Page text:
I Hauled My Kid Around In Five Different Minivans: Here’s What I Learned

I Hauled My Kid Around In Five Different Minivans: Here’s What I Learned
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People either love to hate minivans, or have completely forgotten about them, even though they’re the most practical, comfortable form of transportation a family of four or more can get their grubby, peanut butter-smeared hands on.

(Full Disclosure: Various automakers loaned me their vans, fully fuelled, for family road-testing purposes.)

My guess is that minivan haters are afraid of growing up, which is to say, they fear death. The 30-somethings I’ve seen trundling around Brooklyn on skateboards–along with the horde of 50-somethings who dress like they’re still in high school–certainly support this hypothesis.

But regardless of people’s motives for minivan aversion, sales have declined over the past 20 years as the current generation of parents has glommed onto the less-practical three-row crossover as its apex family hauler.

However, the minivan still lives and despite its faded popularity, still stands as the best way to cart around a bunch of children and all the crap they and their parents like to bring with them.

There are still a handful on the market, but the winnowing away of the bevy of minivans available 20 years ago has knocked out all but the strongest performers. Consider, for example, how many crossovers there are on the market right now as automakers try frantically to find that sales “sweet spot.” They, like the host of minivans available years ago, won’t all last. At any rate, all vehicles are a compromise of some sort, and minivans are no exception.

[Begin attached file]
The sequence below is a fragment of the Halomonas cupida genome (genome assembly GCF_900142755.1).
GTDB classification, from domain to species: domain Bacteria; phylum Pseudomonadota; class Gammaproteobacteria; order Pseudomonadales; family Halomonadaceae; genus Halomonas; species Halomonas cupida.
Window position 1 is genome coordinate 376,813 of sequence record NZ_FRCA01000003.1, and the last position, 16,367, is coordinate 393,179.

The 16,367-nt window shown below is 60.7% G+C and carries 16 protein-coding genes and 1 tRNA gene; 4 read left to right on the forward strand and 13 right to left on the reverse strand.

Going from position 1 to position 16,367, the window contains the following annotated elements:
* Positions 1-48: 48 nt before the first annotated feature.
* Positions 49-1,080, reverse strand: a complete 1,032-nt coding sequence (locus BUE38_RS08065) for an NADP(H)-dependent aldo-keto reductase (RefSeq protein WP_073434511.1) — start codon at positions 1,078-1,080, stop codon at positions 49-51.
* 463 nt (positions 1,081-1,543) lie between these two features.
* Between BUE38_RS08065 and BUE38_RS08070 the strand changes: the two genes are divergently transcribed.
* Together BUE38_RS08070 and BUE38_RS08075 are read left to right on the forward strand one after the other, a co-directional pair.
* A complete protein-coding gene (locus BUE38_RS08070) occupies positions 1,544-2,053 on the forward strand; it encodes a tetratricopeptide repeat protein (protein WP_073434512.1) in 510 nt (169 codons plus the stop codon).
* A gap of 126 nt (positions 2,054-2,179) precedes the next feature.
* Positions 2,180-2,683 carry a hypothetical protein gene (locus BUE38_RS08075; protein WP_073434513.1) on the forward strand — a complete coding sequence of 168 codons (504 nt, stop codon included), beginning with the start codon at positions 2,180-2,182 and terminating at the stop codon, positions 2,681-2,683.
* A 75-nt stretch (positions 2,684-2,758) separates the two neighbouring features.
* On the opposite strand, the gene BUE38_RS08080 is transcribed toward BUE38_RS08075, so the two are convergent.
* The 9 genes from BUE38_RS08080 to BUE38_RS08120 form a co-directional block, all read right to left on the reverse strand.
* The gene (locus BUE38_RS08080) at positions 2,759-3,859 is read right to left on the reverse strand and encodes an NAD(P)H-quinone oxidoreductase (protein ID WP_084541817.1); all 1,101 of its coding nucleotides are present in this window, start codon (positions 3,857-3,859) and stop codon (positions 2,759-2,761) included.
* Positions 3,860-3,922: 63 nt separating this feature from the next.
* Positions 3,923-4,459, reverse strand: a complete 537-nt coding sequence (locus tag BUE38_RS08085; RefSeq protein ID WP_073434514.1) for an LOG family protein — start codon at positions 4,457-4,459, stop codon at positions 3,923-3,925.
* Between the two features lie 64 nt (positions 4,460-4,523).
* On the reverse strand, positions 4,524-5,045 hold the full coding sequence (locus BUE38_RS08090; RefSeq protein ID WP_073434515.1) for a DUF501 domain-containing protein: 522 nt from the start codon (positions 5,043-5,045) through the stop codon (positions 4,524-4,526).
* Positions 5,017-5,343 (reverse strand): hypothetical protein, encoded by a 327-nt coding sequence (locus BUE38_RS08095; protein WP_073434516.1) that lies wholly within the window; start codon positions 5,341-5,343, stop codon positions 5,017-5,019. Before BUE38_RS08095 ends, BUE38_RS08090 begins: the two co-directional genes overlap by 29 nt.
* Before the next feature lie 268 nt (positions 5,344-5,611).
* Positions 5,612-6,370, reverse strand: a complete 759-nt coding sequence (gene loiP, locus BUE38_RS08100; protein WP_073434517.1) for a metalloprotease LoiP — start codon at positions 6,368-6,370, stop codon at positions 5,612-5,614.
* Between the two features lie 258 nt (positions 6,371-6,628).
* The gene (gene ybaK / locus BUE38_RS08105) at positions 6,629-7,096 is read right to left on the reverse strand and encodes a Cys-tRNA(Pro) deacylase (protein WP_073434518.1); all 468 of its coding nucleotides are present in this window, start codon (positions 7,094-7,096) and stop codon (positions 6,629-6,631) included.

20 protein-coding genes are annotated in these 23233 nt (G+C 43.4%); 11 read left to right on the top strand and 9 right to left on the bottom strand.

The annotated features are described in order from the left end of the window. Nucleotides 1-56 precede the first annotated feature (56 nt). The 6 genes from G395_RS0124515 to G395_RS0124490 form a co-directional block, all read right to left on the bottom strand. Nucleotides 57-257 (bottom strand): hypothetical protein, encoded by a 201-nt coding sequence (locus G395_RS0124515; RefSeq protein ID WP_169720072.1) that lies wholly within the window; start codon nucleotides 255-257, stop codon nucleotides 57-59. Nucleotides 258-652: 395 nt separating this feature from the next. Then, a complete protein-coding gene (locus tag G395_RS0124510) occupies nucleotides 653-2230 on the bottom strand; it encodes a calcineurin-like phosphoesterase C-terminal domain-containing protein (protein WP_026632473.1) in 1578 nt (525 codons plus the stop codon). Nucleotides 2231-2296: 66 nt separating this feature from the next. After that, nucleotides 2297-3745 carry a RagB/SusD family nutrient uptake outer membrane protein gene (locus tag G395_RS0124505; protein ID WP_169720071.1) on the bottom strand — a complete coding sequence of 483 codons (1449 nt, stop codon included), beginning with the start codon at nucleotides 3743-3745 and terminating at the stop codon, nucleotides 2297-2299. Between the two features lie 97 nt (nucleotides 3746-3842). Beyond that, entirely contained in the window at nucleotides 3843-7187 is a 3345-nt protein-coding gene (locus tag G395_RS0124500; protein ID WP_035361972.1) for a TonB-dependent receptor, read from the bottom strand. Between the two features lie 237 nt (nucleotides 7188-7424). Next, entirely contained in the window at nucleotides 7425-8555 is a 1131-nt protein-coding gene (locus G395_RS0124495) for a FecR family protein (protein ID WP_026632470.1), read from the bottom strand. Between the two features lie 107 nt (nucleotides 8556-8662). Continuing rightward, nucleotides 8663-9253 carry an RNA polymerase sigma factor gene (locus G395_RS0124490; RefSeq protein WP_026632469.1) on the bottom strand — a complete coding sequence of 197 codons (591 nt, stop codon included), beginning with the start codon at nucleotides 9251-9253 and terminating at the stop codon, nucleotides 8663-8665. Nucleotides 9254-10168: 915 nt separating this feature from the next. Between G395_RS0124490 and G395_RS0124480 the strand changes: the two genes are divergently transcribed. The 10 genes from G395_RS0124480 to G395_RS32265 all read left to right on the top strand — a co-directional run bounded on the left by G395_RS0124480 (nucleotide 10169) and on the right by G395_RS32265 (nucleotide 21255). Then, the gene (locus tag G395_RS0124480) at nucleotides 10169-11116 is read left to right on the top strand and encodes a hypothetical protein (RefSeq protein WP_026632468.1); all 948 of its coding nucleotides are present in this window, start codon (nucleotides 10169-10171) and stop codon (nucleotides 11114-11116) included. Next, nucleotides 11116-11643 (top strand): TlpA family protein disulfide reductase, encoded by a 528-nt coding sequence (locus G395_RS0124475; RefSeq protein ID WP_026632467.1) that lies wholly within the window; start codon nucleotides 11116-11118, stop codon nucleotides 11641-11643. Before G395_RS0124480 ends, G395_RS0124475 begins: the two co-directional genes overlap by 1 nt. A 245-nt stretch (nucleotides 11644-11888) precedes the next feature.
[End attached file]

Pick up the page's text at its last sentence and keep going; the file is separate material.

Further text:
But they seem to be less of a compromise than three-row crossovers–most of which I’ve driven. What I’m getting at here is that if you’re going to drive something big that doesn’t handle as nicely as a small car, why make sacrifices in interior space and comfort? After all, when you have a brood of screaming, grubby-fingered hellions to contend with, convenience is everything.

Keep in mind, fellow parents, that nobody but you cares how “cool” you are. Your little ones will love your minivan until they’re in high school (and based upon my read of “Fast Times at Ridgemont High” as well as several of my own life experiences with an Astro van, a van should never be offered to a teenager as a first car).

At that point, a sleek car isn’t likely to improve your stature in their eyes, and those who judge you based upon the quality of your mode of transportation probably aren’t worth knowing. Besides, when you can stuff lumber, car parts and other junk in the same space you use to carry around your children and a bunch of their friends, you’ll realise how much more versatile a small van is than, say, a giant pickup truck. Especially when it comes time to pay for gas.

So here they are, in alphabetical order–all the minivans still available in the US market. (Note: I’ve left out the Ford Transit Connect, because although its sliding doors give it minivan status, it’s more of a crossover in terms of size.)